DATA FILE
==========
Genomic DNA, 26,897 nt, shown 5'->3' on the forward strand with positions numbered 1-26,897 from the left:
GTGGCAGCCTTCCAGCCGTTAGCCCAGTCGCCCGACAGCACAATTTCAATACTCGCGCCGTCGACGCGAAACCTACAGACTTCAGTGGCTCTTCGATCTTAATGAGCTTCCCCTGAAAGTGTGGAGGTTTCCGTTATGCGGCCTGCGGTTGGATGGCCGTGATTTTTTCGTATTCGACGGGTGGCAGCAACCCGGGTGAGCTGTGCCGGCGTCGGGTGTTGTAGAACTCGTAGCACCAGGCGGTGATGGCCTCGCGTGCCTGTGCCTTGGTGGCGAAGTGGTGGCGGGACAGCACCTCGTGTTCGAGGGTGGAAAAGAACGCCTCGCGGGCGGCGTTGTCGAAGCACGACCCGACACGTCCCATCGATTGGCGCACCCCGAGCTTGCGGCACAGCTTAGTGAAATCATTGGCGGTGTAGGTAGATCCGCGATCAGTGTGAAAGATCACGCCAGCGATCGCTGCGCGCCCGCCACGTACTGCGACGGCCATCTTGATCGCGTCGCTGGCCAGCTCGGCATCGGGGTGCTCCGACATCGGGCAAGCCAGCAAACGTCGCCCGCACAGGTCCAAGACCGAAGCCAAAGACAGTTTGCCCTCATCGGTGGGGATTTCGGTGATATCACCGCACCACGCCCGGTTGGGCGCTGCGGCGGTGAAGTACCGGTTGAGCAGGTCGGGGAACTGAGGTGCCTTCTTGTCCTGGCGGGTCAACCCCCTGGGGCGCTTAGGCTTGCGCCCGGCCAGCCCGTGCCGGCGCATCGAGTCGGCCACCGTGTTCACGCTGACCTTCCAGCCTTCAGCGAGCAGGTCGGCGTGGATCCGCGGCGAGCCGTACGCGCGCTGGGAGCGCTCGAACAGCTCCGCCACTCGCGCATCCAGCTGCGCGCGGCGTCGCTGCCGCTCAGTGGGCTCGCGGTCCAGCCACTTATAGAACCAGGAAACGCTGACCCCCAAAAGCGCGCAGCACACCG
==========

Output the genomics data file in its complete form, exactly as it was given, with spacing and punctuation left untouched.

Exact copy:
Genomic DNA, 26,897 nt, shown 5'->3' on the forward strand with positions numbered 1-26,897 from the left:
GTGGCAGCCTTCCAGCCGTTAGCCCAGTCGCCCGACAGCACAATTTCAATACTCGCGCCGTCGACGCGAAACCTACAGACTTCAGTGGCTCTTCGATCTTAATGAGCTTCCCCTGAAAGTGTGGAGGTTTCCGTTATGCGGCCTGCGGTTGGATGGCCGTGATTTTTTCGTATTCGACGGGTGGCAGCAACCCGGGTGAGCTGTGCCGGCGTCGGGTGTTGTAGAACTCGTAGCACCAGGCGGTGATGGCCTCGCGTGCCTGTGCCTTGGTGGCGAAGTGGTGGCGGGACAGCACCTCGTGTTCGAGGGTGGAAAAGAACGCCTCGCGGGCGGCGTTGTCGAAGCACGACCCGACACGTCCCATCGATTGGCGCACCCCGAGCTTGCGGCACAGCTTAGTGAAATCATTGGCGGTGTAGGTAGATCCGCGATCAGTGTGAAAGATCACGCCAGCGATCGCTGCGCGCCCGCCACGTACTGCGACGGCCATCTTGATCGCGTCGCTGGCCAGCTCGGCATCGGGGTGCTCCGACATCGGGCAAGCCAGCAAACGTCGCCCGCACAGGTCCAAGACCGAAGCCAAAGACAGTTTGCCCTCATCGGTGGGGATTTCGGTGATATCACCGCACCACGCCCGGTTGGGCGCTGCGGCGGTGAAGTACCGGTTGAGCAGGTCGGGGAACTGAGGTGCCTTCTTGTCCTGGCGGGTCAACCCCCTGGGGCGCTTAGGCTTGCGCCCGGCCAGCCCGTGCCGGCGCATCGAGTCGGCCACCGTGTTCACGCTGACCTTCCAGCCTTCAGCGAGCAGGTCGGCGTGGATCCGCGGCGAGCCGTACGCGCGCTGGGAGCGCTCGAACAGCTCCGCCACTCGCGCATCCAGCTGCGCGCGGCGTCGCTGCCGCTCAGTGGGCTCGCGGTCCAGCCACTTATAGAACCAGGAAACGCTGACCCCCAAAAGCGCGCAGCACACCG